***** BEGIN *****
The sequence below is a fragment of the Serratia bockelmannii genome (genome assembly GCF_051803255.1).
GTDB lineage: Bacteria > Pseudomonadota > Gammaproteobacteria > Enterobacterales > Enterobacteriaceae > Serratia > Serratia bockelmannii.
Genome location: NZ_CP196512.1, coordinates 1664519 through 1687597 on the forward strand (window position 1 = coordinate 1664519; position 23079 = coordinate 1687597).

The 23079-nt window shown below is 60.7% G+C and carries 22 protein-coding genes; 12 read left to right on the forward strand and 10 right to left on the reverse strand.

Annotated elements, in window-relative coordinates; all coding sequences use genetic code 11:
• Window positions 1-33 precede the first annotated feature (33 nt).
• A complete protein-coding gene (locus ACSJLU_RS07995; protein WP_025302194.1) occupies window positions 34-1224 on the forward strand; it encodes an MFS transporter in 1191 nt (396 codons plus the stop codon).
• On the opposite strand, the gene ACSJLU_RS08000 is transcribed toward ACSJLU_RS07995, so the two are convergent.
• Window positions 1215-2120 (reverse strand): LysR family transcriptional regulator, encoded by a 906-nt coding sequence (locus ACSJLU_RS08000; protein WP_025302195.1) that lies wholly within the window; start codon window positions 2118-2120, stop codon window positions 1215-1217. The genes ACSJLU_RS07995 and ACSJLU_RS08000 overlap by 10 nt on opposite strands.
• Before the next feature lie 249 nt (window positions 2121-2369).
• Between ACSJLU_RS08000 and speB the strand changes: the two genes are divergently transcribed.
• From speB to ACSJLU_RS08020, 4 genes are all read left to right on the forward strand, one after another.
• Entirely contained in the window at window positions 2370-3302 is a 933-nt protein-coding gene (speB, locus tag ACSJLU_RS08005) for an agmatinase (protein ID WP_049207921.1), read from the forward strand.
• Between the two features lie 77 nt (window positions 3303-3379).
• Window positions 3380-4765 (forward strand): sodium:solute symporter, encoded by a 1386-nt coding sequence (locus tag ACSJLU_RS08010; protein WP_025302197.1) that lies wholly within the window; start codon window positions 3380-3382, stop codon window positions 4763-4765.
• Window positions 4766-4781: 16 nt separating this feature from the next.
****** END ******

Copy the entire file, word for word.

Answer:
The sequence below is a fragment of the Serratia bockelmannii genome (genome assembly GCF_051803255.1).
GTDB lineage: Bacteria > Pseudomonadota > Gammaproteobacteria > Enterobacterales > Enterobacteriaceae > Serratia > Serratia bockelmannii.
Genome location: NZ_CP196512.1, coordinates 1664519 through 1687597 on the forward strand (window position 1 = coordinate 1664519; position 23079 = coordinate 1687597).

The 23079-nt window shown below is 60.7% G+C and carries 22 protein-coding genes; 12 read left to right on the forward strand and 10 right to left on the reverse strand.

Annotated elements, in window-relative coordinates; all coding sequences use genetic code 11:
• Window positions 1-33 precede the first annotated feature (33 nt).
• A complete protein-coding gene (locus ACSJLU_RS07995; protein WP_025302194.1) occupies window positions 34-1224 on the forward strand; it encodes an MFS transporter in 1191 nt (396 codons plus the stop codon).
• On the opposite strand, the gene ACSJLU_RS08000 is transcribed toward ACSJLU_RS07995, so the two are convergent.
• Window positions 1215-2120 (reverse strand): LysR family transcriptional regulator, encoded by a 906-nt coding sequence (locus ACSJLU_RS08000; protein WP_025302195.1) that lies wholly within the window; start codon window positions 2118-2120, stop codon window positions 1215-1217. The genes ACSJLU_RS07995 and ACSJLU_RS08000 overlap by 10 nt on opposite strands.
• Before the next feature lie 249 nt (window positions 2121-2369).
• Between ACSJLU_RS08000 and speB the strand changes: the two genes are divergently transcribed.
• From speB to ACSJLU_RS08020, 4 genes are all read left to right on the forward strand, one after another.
• Entirely contained in the window at window positions 2370-3302 is a 933-nt protein-coding gene (speB, locus tag ACSJLU_RS08005) for an agmatinase (protein ID WP_049207921.1), read from the forward strand.
• Between the two features lie 77 nt (window positions 3303-3379).
• Window positions 3380-4765 (forward strand): sodium:solute symporter, encoded by a 1386-nt coding sequence (locus tag ACSJLU_RS08010; protein WP_025302197.1) that lies wholly within the window; start codon window positions 3380-3382, stop codon window positions 4763-4765.
• Window positions 4766-4781: 16 nt separating this feature from the next.